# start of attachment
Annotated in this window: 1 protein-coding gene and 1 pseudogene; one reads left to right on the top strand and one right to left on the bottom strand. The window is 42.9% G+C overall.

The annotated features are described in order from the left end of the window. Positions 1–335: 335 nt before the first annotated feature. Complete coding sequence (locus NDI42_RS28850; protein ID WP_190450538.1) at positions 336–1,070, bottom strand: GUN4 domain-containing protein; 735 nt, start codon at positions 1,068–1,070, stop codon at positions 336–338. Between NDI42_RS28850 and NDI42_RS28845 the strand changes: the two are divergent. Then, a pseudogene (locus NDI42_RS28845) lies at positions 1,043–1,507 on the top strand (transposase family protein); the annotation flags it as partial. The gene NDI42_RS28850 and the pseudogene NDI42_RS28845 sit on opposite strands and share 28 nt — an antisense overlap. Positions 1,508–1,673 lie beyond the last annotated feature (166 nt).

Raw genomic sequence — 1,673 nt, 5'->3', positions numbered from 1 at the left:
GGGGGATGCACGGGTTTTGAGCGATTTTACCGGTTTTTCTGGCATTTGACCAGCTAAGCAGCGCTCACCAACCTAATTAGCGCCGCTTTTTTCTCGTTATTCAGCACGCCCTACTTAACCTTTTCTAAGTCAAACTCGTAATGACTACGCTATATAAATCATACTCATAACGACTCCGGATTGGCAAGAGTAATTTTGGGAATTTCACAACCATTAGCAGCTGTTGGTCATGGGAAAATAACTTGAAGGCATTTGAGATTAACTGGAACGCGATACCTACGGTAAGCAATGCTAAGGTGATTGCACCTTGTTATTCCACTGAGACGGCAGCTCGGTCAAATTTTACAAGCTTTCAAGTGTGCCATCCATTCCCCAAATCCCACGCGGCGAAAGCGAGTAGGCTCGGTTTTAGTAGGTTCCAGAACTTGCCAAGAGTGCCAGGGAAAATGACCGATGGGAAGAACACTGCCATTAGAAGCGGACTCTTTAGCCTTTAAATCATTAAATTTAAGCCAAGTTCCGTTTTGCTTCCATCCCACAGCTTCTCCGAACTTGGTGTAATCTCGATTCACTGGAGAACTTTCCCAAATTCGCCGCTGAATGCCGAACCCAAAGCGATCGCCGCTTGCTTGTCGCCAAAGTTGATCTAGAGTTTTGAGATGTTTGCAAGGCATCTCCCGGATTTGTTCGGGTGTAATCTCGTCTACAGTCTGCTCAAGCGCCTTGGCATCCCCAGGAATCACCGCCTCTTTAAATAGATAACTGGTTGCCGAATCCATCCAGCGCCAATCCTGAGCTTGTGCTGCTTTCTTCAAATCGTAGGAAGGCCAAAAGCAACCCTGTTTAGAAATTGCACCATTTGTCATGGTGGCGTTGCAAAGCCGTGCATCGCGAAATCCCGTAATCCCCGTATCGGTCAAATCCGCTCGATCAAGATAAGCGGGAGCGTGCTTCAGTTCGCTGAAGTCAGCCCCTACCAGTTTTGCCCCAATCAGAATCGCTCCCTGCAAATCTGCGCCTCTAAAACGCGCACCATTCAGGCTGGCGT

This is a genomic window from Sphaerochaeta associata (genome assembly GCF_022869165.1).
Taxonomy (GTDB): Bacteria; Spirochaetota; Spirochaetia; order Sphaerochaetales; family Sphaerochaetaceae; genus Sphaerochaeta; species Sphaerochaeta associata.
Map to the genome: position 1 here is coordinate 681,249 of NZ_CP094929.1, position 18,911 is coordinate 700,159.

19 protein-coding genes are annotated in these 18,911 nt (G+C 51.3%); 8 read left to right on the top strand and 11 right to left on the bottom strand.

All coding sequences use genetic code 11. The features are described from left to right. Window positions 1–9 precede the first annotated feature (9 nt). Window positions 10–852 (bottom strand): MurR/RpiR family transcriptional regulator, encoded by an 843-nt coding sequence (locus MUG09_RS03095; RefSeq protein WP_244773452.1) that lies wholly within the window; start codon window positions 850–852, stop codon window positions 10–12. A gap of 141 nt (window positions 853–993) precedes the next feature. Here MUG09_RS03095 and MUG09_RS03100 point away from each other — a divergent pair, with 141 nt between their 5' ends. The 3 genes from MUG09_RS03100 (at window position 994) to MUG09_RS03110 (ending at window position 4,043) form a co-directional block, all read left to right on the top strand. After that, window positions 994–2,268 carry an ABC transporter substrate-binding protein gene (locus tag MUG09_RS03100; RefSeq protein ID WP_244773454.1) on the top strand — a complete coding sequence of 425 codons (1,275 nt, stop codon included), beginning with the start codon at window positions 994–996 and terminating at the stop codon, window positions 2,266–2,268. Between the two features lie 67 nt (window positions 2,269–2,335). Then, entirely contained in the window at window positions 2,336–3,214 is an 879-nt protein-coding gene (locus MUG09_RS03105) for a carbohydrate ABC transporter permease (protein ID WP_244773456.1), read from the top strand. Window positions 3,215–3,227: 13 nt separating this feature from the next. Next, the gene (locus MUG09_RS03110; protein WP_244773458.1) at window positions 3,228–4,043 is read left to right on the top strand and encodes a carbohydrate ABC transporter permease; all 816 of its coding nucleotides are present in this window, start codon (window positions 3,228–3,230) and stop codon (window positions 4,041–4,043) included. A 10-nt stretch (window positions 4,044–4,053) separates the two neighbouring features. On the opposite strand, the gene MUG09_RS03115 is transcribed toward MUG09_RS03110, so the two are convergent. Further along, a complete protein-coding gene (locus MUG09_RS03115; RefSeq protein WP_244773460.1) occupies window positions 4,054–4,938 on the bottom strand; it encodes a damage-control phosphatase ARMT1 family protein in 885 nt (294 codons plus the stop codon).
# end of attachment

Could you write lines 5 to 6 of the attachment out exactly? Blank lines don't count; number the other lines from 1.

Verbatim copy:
This is a genomic window from Sphaerochaeta associata (genome assembly GCF_022869165.1).
Taxonomy (GTDB): Bacteria; Spirochaetota; Spirochaetia; order Sphaerochaetales; family Sphaerochaetaceae; genus Sphaerochaeta; species Sphaerochaeta associata.